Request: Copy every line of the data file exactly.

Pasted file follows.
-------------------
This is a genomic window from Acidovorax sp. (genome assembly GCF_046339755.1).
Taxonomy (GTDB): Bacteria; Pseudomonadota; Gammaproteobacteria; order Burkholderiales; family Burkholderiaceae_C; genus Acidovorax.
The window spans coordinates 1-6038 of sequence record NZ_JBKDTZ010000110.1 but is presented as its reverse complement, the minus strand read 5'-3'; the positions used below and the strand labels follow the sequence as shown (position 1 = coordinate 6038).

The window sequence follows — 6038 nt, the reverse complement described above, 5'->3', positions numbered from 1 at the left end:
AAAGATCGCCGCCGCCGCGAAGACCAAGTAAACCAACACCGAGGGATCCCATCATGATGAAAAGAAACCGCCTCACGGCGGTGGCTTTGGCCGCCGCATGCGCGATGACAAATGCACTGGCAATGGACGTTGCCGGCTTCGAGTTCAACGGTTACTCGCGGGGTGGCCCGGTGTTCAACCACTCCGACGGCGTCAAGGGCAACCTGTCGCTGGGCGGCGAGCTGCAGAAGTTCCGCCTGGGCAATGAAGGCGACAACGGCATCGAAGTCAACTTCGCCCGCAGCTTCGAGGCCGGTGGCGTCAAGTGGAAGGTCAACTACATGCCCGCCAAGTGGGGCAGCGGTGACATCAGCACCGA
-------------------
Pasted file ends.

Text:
This is a genomic window from Acidovorax sp. (genome assembly GCF_046339755.1).
Taxonomy (GTDB): Bacteria; Pseudomonadota; Gammaproteobacteria; order Burkholderiales; family Burkholderiaceae_C; genus Acidovorax.
The window spans coordinates 1-6038 of sequence record NZ_JBKDTZ010000110.1 but is presented as its reverse complement, the minus strand read 5'-3'; the positions used below and the strand labels follow the sequence as shown (position 1 = coordinate 6038).

The window sequence follows — 6038 nt, the reverse complement described above, 5'->3', positions numbered from 1 at the left end:
AAAGATCGCCGCCGCCGCGAAGACCAAGTAAACCAACACCGAGGGATCCCATCATGATGAAAAGAAACCGCCTCACGGCGGTGGCTTTGGCCGCCGCATGCGCGATGACAAATGCACTGGCAATGGACGTTGCCGGCTTCGAGTTCAACGGTTACTCGCGGGGTGGCCCGGTGTTCAACCACTCCGACGGCGTCAAGGGCAACCTGTCGCTGGGCGGCGAGCTGCAGAAGTTCCGCCTGGGCAATGAAGGCGACAACGGCATCGAAGTCAACTTCGCCCGCAGCTTCGAGGCCGGTGGCGTCAAGTGGAAGGTCAACTACATGCCCGCCAAGTGGGGCAGCGGTGACATCAGCACCGA